Microsoft announces new commitments on the App Store, except for Xbox

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Microsoft announced a series of 11 promises regarding the App Store and fair treatment with developers, but will not apply 4 main ones to its Xbox store.

As governments around the world pressure Apple and Google to regulate their platforms, Microsoft has announced what it calls “a principled approach to app stores.” Specifically designed to fit “before regulation”, Microsoft says its 11 principles address its “growing role and responsibility” in the market since its acquisition of Activision Blizzard.

“[Too] a lot of friction exists today between creators and gamers,” says Microsoft. in a blog post“The policies and practices of app stores on mobile devices limit what and how creators can offer games and what and how gamers can play them.”

“Our significant investment to acquire Activision Blizzard further strengthens our resolve to remove this friction on behalf of creators and gamers,” he continued. “We want to make it easier for world-class content to reach every gamer across all platforms.”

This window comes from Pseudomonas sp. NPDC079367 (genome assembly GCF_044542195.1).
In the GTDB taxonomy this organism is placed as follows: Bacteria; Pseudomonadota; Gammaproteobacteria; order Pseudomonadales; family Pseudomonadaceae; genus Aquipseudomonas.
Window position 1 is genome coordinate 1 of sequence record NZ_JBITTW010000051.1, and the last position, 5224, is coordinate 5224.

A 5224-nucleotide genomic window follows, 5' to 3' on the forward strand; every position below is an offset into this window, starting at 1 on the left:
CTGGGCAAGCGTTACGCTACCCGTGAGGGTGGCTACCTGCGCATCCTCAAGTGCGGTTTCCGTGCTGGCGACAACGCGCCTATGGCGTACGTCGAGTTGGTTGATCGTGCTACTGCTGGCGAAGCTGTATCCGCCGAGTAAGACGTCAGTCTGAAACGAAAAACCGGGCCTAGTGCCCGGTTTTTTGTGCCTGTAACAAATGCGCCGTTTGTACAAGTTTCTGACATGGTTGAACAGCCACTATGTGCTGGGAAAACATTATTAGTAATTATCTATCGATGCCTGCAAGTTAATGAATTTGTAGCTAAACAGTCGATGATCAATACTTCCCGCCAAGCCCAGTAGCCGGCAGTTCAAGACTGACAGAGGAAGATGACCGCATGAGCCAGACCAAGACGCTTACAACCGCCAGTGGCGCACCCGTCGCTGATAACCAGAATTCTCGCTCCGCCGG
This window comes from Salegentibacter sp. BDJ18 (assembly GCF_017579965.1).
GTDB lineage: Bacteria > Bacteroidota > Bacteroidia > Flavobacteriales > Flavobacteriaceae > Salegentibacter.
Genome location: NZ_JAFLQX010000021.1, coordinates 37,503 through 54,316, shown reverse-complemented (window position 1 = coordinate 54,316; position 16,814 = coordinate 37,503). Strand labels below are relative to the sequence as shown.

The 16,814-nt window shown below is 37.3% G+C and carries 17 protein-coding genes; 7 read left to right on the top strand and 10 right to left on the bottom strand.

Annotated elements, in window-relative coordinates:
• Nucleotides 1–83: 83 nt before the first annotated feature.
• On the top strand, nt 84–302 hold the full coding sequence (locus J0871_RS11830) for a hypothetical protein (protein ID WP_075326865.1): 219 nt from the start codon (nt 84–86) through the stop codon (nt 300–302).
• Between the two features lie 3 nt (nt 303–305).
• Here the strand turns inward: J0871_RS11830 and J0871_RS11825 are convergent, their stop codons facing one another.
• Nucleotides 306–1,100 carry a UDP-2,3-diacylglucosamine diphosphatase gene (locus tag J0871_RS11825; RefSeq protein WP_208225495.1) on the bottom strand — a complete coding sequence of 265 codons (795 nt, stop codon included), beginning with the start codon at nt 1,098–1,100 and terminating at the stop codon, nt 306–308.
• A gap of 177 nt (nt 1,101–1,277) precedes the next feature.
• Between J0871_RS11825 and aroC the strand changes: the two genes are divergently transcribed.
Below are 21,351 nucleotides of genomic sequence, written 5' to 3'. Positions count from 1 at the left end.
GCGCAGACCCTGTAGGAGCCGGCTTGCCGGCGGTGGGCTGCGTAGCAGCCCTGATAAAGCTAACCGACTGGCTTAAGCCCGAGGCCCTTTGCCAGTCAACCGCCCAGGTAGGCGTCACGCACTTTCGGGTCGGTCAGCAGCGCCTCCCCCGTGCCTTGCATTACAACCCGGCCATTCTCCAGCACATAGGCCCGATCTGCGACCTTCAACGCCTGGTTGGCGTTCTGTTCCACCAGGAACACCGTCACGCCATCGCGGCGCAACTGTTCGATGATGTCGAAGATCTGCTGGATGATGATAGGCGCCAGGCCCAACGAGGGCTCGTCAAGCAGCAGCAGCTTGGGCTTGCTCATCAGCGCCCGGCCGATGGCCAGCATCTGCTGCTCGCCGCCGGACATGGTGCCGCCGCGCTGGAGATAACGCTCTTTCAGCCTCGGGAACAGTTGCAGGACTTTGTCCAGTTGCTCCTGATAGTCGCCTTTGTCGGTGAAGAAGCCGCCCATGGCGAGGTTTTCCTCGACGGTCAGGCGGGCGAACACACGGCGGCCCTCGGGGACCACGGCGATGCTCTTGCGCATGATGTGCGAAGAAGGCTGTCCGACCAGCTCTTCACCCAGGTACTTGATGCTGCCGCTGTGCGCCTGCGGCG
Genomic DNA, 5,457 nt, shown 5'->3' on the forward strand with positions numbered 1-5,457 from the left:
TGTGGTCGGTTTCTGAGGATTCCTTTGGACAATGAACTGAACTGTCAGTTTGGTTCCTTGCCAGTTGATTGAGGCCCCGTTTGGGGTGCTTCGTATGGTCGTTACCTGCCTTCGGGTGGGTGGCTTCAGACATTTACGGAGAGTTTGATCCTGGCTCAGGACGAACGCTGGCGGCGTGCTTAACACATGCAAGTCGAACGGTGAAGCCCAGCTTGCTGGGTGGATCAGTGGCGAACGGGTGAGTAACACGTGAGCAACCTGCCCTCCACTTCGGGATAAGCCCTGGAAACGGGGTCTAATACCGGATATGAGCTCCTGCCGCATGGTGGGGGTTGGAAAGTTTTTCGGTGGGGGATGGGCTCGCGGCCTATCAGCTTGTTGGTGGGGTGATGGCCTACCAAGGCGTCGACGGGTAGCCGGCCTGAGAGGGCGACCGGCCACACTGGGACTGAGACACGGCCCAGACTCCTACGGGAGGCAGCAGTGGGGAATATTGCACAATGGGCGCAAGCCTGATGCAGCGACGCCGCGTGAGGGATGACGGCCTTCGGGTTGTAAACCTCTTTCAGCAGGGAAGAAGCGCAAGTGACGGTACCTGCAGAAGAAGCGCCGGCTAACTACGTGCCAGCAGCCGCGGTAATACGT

“Put simply, the world needs open app markets, and that needs open app stores,” Microsoft says. “The principles we are announcing today reflect our commitment to this goal.”

Open App Store Principles

What Microsoft calls its Open App Store Principles are 11 commitments that fall into four categories:

  • Quality, safety, security and confidentiality
  • Responsibility
  • Fairness and transparency
  • Developer’s Choice

Promises in these categories include those such as allowing all developers access to the store and protecting consumers with security and privacy tools. Microsoft says it will “hold our own apps to the same standards we hold for competing apps” and, by implication, avoid the anti-steering criticism Apple has faced.

Of the 11 commitments, Microsoft says only its first 7 will apply to the Xbox store. This means that Xbox will not benefit from any of the Developer Choice categories.

The promises in this category all revolve around payment systems, which is at the heart of the main criticisms from Apple and Google.

“[Some] may ask why today’s principles don’t immediately and broadly apply to today’s Xbox console store,” Microsoft says in its blog post. “It is important to recognize that emerging legislation is being written to address app stores on the platforms that matter most to creators and consumers. : PCs, mobile phones and other general purpose computing devices.

“Emerging legislation is not written for specialized computing devices, like game consoles, for good reasons,” he continues. “Game consoles, in particular, are sold to gamers at a loss to establish a robust and viable ecosystem for game developers.”

Microsoft concludes by saying that “we recognize that we will need to adapt our business model even for the store on the Xbox console”, and that it will “narrow the gap…over time”.

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